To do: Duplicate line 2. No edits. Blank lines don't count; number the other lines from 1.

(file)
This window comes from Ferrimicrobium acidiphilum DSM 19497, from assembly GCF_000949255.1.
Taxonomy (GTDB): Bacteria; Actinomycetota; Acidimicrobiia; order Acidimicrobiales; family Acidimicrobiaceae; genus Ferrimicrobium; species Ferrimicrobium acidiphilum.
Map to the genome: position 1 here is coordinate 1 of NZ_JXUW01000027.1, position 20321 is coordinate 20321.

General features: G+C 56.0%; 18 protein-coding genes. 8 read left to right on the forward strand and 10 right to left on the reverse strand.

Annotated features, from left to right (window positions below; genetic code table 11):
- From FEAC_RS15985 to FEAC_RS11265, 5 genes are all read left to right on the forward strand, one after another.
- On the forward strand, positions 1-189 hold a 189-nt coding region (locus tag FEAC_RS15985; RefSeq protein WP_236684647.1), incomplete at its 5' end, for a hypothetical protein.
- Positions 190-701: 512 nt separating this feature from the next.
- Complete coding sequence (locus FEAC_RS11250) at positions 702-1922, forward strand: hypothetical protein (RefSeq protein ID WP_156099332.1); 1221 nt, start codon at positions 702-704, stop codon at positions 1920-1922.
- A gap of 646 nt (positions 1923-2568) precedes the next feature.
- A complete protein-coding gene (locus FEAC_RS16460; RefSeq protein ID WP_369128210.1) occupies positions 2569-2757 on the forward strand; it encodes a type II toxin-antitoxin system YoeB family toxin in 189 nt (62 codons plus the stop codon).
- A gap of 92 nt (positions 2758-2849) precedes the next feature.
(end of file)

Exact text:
Taxonomy (GTDB): Bacteria; Actinomycetota; Acidimicrobiia; order Acidimicrobiales; family Acidimicrobiaceae; genus Ferrimicrobium; species Ferrimicrobium acidiphilum.